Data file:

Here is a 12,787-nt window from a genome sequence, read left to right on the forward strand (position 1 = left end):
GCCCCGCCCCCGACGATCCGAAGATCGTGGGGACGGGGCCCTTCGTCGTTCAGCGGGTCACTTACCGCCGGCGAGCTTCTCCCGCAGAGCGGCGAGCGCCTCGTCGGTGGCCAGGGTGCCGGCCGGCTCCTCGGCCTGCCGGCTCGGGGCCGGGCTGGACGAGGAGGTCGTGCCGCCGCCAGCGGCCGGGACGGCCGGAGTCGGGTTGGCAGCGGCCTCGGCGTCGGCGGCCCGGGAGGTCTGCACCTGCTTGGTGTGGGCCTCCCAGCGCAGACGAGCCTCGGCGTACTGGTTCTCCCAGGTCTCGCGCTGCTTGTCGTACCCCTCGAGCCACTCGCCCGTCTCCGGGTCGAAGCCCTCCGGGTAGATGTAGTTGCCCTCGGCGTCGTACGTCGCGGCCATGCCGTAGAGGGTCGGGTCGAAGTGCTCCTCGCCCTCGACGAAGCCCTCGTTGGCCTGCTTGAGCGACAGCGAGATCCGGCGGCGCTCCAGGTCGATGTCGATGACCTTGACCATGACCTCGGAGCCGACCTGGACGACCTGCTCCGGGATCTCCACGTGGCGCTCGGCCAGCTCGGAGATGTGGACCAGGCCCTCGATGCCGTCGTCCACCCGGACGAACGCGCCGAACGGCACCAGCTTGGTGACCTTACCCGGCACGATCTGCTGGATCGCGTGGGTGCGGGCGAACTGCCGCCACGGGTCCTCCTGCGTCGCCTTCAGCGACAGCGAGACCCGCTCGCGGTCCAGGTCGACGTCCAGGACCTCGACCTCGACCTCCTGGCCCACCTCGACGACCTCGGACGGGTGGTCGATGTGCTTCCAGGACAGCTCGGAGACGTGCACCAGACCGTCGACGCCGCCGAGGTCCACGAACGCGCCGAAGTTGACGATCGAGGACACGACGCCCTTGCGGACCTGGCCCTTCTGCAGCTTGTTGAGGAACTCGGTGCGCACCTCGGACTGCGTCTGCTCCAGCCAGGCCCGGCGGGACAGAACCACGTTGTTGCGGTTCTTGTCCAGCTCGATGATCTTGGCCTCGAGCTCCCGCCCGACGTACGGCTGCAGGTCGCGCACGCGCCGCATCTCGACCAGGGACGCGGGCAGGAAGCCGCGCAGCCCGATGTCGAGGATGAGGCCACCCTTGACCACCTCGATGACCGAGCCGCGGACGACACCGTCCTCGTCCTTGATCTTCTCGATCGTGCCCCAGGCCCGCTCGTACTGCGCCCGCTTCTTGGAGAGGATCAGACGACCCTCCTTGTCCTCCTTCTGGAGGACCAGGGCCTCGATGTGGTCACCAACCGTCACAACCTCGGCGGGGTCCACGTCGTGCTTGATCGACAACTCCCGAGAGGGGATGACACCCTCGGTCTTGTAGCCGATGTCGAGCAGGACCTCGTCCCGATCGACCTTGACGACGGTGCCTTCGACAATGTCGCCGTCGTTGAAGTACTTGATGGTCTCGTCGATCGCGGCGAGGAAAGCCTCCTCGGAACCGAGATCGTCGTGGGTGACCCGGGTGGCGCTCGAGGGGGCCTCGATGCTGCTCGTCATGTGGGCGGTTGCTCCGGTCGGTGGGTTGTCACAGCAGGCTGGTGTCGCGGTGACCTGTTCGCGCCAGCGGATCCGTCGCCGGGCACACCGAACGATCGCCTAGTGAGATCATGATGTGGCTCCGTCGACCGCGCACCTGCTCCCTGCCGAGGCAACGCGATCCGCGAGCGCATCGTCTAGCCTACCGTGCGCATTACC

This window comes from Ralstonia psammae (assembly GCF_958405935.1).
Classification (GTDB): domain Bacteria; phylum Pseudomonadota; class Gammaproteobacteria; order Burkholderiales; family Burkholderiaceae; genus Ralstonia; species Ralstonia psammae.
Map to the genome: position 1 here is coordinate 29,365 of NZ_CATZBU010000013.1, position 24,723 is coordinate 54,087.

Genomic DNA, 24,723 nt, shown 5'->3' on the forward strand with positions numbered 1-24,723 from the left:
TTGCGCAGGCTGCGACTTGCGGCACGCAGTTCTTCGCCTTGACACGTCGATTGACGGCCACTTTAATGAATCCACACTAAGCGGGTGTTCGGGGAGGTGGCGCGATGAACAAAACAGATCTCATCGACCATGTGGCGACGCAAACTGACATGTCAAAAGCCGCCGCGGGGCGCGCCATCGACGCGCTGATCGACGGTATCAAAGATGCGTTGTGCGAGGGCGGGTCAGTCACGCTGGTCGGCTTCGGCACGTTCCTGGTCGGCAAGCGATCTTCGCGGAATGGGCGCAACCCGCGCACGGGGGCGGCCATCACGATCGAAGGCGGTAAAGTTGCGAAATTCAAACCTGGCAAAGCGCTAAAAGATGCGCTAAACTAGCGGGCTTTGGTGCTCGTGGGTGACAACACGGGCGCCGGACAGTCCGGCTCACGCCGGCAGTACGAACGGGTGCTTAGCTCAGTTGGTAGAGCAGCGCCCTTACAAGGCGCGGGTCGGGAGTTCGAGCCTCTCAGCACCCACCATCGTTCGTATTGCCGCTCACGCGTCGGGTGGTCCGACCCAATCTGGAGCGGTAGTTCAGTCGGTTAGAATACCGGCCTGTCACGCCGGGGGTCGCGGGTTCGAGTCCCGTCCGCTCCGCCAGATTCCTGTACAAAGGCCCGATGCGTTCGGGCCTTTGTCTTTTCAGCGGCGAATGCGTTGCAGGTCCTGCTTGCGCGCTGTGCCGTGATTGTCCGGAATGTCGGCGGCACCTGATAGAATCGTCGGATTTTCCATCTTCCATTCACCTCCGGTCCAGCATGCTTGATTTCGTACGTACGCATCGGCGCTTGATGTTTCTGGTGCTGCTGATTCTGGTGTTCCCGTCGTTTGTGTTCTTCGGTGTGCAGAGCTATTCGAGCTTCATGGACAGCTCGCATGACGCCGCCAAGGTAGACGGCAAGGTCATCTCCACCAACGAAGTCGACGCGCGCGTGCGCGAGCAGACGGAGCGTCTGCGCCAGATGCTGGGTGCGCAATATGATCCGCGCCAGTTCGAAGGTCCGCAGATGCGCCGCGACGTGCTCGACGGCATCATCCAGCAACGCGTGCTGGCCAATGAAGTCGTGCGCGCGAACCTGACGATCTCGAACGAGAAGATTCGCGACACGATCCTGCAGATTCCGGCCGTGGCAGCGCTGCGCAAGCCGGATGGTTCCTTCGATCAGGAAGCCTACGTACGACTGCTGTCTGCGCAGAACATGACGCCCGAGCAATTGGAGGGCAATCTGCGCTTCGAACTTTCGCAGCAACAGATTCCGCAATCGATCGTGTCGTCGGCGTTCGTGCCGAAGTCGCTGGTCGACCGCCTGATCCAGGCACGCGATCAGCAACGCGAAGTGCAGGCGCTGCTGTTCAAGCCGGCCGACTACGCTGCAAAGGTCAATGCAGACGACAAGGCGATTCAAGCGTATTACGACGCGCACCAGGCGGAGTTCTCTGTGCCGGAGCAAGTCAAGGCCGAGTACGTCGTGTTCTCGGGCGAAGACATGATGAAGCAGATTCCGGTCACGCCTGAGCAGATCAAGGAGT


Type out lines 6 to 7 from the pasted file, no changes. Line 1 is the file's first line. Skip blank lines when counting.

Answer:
Genomic DNA, 24,723 nt, shown 5'->3' on the forward strand with positions numbered 1-24,723 from the left:
TTGCGCAGGCTGCGACTTGCGGCACGCAGTTCTTCGCCTTGACACGTCGATTGACGGCCACTTTAATGAATCCACACTAAGCGGGTGTTCGGGGAGGTGGCGCGATGAACAAAACAGATCTCATCGACCATGTGGCGACGCAAACTGACATGTCAAAAGCCGCCGCGGGGCGCGCCATCGACGCGCTGATCGACGGTATCAAAGATGCGTTGTGCGAGGGCGGGTCAGTCACGCTGGTCGGCTTCGGCACGTTCCTGGTCGGCAAGCGATCTTCGCGGAATGGGCGCAACCCGCGCACGGGGGCGGCCATCACGATCGAAGGCGGTAAAGTTGCGAAATTCAAACCTGGCAAAGCGCTAAAAGATGCGCTAAACTAGCGGGCTTTGGTGCTCGTGGGTGACAACACGGGCGCCGGACAGTCCGGCTCACGCCGGCAGTACGAACGGGTGCTTAGCTCAGTTGGTAGAGCAGCGCCCTTACAAGGCGCGGGTCGGGAGTTCGAGCCTCTCAGCACCCACCATCGTTCGTATTGCCGCTCACGCGTCGGGTGGTCCGACCCAATCTGGAGCGGTAGTTCAGTCGGTTAGAATACCGGCCTGTCACGCCGGGGGTCGCGGGTTCGAGTCCCGTCCGCTCCGCCAGATTCCTGTACAAAGGCCCGATGCGTTCGGGCCTTTGTCTTTTCAGCGGCGAATGCGTTGCAGGTCCTGCTTGCGCGCTGTGCCGTGATTGTCCGGAATGTCGGCGGCACCTGATAGAATCGTCGGATTTTCCATCTTCCATTCACCTCCGGTCCAGCATGCTTGATTTCGTACGTACGCATCGGCGCTTGATGTTTCTGGTGCTGCTGATTCTGGTGTTCCCGTCGTTTGTGTTCTTCGGTGTGCAGAGCTATTCGAGCTTCATGGACAGCTCGCATGACGCCGCCAAGGTAGACGGCAAGGTCATCTCCACCAACGAAGTCGACGCGCGCGTGCGCGAGCAGACGGAGCGTCTGCGCCAGATGCTGGGTGCGCAATATGATCCGCGCCAGTTCGAAGGTCCGCAGATGCGCCGCGACGTGCTCGACGGCATCATCCAGCAACGCGTGCTGGCCAATGAAGTCGTGCGCGCGAACCTGACGATCTCGAACGAGAAGATTCGCGACACGATCCTGCAGATTCCGGCCGTGGCAGCGCTGCGCAAGCCGGATGGTTCCTTCGATCAGGAAGCCTACGTACGACTGCTGTCTGCGCAGAACATGACGCCCGAGCAATTGGAGGGCAATCTGCGCTTCGAACTTTCGCAGCAACAGATTCCGCAATCGATCGTGTCGTCGGCGTTCGTGCCGAAGTCGCTGGTCGACCGCCTGATCCAGGCACGCGATCAGCAACGCGAAGTGCAGGCGCTGCTGTTCAAGCCGGCCGACTACGCTGCAAAGGTCAATGCAGACGACAAGGCGATTCAAGCGTATTACGACGCGCACCAGGCGGAGTTCTCTGTGCCGGAGCAAGTCAAGGCCGAGTACGTCGTGTTCTCGGGCGAAGACATGATGAAGCAGATTCCGGTCACGCCTGAGCAGATCAAGGAGT